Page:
Early signs are encouraging

The rhubarb crowns that I planted in pots earlier  are beginning to show signs of life although the fact that I originally planted one on its side probably didn’t help.

Stockbridge Arrow
Stockbridge Arrow is the first to show

My excuse is that it wasn’t easy to figure out which way was “up” when I received the crowns through the post.

Luckily I had my doubts within a few days of the originally planting them and it was a quick thing to fix with hopefully no adverse effects on the growth and future cropping!

Although i planted both varieties in matching pots with the same compost, it’s the Stockbridge Arrow variety which is looking the best. Perhaps this is the result of using bubble wrap over that pot instead of the horticultural fleece which covered the pot with the Champagne variety?

Champagne rhubarb
Champagne rhubarb is not so promising (…yet)

These pictures really highlight the difference and if I wasn’t such an optimist I might have had thoughts of giving up on the Champagne variety.

However it’s still very early days and I’ve never grown rhubarb before so it makes more sense to keep an eye on it and let nature do what it does best.

They can be easily transported with us when we move house and I have no other use for those pots at the moment!

The cheap lettuce seeds I bought in the sales that were planted only last week are already showing promise which encouraged me to plant some more vegetable seeds this weekend. This even included some beetroot and peas in the garden veg beds which had been covered for a few weeks in preparation.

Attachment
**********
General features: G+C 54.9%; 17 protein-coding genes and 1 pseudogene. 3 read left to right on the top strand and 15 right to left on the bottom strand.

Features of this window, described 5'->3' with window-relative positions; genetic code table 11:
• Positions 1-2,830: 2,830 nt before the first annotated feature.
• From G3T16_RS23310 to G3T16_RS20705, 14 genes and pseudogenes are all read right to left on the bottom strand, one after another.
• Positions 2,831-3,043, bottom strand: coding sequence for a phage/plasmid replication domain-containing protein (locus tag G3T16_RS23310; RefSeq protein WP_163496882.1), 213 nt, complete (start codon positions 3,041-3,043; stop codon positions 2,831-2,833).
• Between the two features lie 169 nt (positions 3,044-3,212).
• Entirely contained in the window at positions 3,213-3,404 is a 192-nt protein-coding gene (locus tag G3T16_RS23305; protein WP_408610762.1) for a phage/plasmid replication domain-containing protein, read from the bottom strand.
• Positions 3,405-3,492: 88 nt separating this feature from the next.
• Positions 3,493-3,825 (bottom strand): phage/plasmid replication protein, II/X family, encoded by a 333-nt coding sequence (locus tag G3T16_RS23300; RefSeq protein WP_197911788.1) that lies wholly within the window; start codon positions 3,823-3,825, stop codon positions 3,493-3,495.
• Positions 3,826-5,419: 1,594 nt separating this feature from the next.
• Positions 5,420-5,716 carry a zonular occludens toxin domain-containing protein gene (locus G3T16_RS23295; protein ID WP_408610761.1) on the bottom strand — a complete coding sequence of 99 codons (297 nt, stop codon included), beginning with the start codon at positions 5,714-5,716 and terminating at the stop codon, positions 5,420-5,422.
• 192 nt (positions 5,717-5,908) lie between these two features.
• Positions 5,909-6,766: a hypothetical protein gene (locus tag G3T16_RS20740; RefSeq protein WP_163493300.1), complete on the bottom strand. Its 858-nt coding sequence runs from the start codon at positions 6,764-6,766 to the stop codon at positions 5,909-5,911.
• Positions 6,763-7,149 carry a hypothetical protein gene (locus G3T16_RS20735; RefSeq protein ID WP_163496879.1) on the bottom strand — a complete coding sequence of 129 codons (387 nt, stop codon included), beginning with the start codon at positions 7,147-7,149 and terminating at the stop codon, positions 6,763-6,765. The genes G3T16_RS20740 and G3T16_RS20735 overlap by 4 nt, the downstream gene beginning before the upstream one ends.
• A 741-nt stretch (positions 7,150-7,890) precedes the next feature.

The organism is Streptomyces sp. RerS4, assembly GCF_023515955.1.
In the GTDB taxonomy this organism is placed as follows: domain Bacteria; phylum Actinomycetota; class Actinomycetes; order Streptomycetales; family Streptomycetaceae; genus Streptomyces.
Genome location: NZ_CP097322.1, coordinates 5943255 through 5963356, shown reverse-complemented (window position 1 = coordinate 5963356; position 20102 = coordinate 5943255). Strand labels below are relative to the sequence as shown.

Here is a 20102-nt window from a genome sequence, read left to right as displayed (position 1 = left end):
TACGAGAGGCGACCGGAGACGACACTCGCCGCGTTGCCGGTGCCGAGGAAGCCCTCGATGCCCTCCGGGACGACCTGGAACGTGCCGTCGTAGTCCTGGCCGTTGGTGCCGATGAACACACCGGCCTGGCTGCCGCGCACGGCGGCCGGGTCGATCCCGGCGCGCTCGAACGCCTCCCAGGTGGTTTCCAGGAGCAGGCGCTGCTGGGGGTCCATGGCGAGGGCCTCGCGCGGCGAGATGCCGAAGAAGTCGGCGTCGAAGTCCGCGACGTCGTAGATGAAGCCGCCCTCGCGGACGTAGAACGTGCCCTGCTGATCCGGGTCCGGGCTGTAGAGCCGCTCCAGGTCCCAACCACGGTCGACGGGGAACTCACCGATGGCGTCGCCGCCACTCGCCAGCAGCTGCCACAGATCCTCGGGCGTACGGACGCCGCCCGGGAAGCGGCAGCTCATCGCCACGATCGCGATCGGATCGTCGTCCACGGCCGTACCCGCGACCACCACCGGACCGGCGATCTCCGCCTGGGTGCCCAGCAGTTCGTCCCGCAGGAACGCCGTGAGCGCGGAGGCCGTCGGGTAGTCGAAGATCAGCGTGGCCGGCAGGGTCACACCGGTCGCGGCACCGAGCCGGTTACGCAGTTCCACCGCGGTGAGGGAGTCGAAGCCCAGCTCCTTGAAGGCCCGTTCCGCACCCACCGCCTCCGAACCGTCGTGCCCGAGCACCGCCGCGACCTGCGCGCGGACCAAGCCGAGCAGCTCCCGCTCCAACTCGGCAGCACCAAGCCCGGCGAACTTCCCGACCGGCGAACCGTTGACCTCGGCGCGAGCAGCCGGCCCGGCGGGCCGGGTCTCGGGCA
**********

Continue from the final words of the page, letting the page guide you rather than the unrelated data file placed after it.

The cloches went straight back on again afterwards as well because the weather is unlikely to be in my favour just yet! I’m also choosing to ignore the fact that with any luck our house move will take place before these reach a suitable point for harvesting – the new owners can treat them as a house-warming present though.

I hope I don’t regret that in the future when I have too many plants and nowhere to put them. I can always give them away I suppose so watch this space in the coming weeks as there maybe a vegetable plant give away!

Promising signs from the lettuce seeds
Promising signs from the lettuce seeds

Just a few seeds planted

It was going to be a matter of principle for me this year to follow the general advice and wait patiently for the right time to start planting. I have read so many articles and books emphasising that it is better to wait one more week than to plant too early because it won’t affect the results too badly and  planting too soon can be a big mistake.

At first this wasn’t too hard to do especially when we had a couple of spells with a few days of  snow and some very low temperatures overnight. More recently it has been getting harder especially as I’m very aware that March is rapidly approaching – I happily choose to ignore the fact that I live in the North East, UK where spring comes a little later than most!

I had been doing so well but I eventually gave in to the temptation and opened some seed packets yesterday which I had bought over the last few weeks. We have  had a few consecutive days of relatively good weather (for the time of year) plus I had prepared some seed trays which have been “warming up” in the house for the last few weeks.